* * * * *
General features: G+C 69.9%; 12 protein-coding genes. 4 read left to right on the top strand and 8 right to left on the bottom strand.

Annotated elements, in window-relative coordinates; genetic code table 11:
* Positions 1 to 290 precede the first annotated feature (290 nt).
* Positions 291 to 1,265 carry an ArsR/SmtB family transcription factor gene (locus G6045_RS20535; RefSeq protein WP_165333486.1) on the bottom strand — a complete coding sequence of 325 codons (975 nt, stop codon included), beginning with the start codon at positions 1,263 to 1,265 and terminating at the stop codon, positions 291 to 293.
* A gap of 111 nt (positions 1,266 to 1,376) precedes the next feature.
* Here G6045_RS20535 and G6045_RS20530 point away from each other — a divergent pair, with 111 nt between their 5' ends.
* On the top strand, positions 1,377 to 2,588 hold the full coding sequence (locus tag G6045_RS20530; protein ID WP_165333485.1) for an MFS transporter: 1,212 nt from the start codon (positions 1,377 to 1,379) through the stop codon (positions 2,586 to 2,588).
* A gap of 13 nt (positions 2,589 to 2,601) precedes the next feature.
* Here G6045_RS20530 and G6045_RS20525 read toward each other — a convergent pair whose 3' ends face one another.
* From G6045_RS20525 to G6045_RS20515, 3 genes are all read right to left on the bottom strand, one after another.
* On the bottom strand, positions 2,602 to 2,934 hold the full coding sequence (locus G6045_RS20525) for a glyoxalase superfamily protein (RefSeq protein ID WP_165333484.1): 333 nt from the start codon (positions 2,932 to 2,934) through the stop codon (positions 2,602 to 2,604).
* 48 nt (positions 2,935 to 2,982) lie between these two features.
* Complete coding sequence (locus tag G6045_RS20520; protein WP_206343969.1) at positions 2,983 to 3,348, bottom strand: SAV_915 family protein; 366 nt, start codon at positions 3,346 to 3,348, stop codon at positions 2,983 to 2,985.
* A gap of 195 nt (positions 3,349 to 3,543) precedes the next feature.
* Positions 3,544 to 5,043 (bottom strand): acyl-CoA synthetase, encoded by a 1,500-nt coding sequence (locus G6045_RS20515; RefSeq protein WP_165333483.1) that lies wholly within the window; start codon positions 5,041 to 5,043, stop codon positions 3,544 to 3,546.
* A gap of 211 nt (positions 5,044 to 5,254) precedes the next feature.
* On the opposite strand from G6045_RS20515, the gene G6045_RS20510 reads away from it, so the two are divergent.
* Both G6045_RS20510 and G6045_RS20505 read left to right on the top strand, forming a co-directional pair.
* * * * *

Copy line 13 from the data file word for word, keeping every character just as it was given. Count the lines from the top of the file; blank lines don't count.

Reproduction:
* Complete coding sequence (locus tag G6045_RS20520; protein WP_206343969.1) at positions 2,983 to 3,348, bottom strand: SAV_915 family protein; 366 nt, start codon at positions 3,346 to 3,348, stop codon at positions 2,983 to 2,985.